TD: War is horror enough. Easily, inarguably, humankind’s greatest self-created atrocity. The movie examples you cite definitely qualify in illustrating that notion. The fact that the basic components of Burning Fields made you already do a double take is exactly what we set out do. I think Mike and I like to find elements from the real-world which are genuinely horrific in nature; the threat of a parent losing a child, the rigors of war, etc. and then define and illustrate that horror through the presence of the otherworldly.
BD: Tell me a little bit more about your protagonist Dana, who inspired her creation, what drives her, and what is she most afraid of?
TD: We see so much about “strong female lead” or “instantly likable female” or “badass female” and yet Dana Atkinson is somehow none of those things and all of those things without being a gimmick or coming off as blatant pandering to current trends. In that way, she strikes me as someone we could all recognize and identify with, her struggle to pursue justice is authentic. In my head, I see her as a combination of Kara Thrace (Starbuck) from Battlestar Galactica, Dana Scully from X-Files and Maya from Zero Dark Thirty. I mention Kara Thrace first since I absolutely love what Katee Sackhoff brought to that character – a genuine sense of grit and vulnerability. Dana is only one half of the Burning Fields equation though since we have an Iraqi Detective, Aban Fasad who serves as her foil. In fact, Aban is such a strong and vital presence you could easily say Dana is his foil as well. Neither character will necessarily dominate the story.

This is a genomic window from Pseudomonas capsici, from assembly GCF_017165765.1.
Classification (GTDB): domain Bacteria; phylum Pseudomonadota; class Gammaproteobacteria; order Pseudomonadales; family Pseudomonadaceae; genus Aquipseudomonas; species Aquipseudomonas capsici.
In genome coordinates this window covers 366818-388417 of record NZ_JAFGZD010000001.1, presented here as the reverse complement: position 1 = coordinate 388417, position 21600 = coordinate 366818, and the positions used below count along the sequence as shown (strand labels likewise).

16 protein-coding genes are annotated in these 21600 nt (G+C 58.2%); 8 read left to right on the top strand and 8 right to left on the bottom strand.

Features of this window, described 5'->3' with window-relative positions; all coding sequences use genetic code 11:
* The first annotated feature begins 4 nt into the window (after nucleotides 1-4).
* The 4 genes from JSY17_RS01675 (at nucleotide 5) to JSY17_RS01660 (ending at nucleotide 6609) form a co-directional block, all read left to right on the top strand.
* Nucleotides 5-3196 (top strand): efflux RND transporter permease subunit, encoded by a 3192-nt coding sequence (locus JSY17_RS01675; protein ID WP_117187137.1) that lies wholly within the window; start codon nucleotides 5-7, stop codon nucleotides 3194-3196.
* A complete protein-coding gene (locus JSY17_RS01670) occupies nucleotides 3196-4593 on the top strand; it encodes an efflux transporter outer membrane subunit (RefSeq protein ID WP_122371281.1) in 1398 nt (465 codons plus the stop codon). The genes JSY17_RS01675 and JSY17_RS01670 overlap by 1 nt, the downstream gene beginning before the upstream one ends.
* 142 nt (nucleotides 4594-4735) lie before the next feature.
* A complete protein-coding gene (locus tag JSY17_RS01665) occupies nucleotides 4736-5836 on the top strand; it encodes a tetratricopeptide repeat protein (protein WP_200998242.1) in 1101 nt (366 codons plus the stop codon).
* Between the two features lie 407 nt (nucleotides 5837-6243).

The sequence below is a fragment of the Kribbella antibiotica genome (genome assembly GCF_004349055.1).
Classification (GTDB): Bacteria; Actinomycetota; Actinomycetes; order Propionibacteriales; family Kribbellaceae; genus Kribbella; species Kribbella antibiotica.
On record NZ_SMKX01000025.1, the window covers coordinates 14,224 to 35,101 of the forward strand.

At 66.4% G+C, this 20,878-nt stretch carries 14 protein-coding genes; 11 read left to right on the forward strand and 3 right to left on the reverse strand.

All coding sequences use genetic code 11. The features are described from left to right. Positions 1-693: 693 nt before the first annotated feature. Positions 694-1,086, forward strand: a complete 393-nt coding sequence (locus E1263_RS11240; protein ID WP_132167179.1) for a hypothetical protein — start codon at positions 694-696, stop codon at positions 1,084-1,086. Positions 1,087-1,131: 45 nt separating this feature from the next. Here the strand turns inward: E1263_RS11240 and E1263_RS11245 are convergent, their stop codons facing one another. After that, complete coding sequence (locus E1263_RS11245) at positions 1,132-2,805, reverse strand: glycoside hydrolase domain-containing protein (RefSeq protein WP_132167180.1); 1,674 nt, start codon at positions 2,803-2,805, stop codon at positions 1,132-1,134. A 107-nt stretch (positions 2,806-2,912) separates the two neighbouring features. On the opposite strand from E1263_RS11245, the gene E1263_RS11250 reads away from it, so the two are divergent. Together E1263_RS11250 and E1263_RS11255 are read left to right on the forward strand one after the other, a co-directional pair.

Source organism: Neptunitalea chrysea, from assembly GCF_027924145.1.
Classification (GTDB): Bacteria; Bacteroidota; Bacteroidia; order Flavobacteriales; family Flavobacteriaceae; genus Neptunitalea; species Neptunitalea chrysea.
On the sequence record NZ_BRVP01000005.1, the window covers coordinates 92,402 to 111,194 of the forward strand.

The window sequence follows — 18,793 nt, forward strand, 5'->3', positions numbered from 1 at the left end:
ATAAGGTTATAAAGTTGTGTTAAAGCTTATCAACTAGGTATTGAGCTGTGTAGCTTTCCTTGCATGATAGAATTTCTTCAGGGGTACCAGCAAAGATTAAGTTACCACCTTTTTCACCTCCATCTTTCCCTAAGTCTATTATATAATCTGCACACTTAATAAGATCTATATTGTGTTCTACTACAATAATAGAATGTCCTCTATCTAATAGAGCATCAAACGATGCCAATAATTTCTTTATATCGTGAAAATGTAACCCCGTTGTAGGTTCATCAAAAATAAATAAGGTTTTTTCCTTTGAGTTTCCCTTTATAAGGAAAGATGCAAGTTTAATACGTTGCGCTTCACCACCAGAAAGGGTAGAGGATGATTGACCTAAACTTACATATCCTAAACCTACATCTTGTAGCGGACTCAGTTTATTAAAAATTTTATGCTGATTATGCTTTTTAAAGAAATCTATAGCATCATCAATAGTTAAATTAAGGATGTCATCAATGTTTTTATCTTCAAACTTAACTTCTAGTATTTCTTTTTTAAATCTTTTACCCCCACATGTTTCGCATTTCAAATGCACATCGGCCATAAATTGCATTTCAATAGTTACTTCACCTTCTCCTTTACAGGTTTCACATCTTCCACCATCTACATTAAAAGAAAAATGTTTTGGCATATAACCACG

MM: Going off what Tim said, I never make a character to suit a trend or demographic—that’s cynical and, being honest, cheap. The protagonist in Burning Fields is female because that’s how I imagined her in my head—same as Laney being an African American. Character always comes first. We’re not checking any boxes.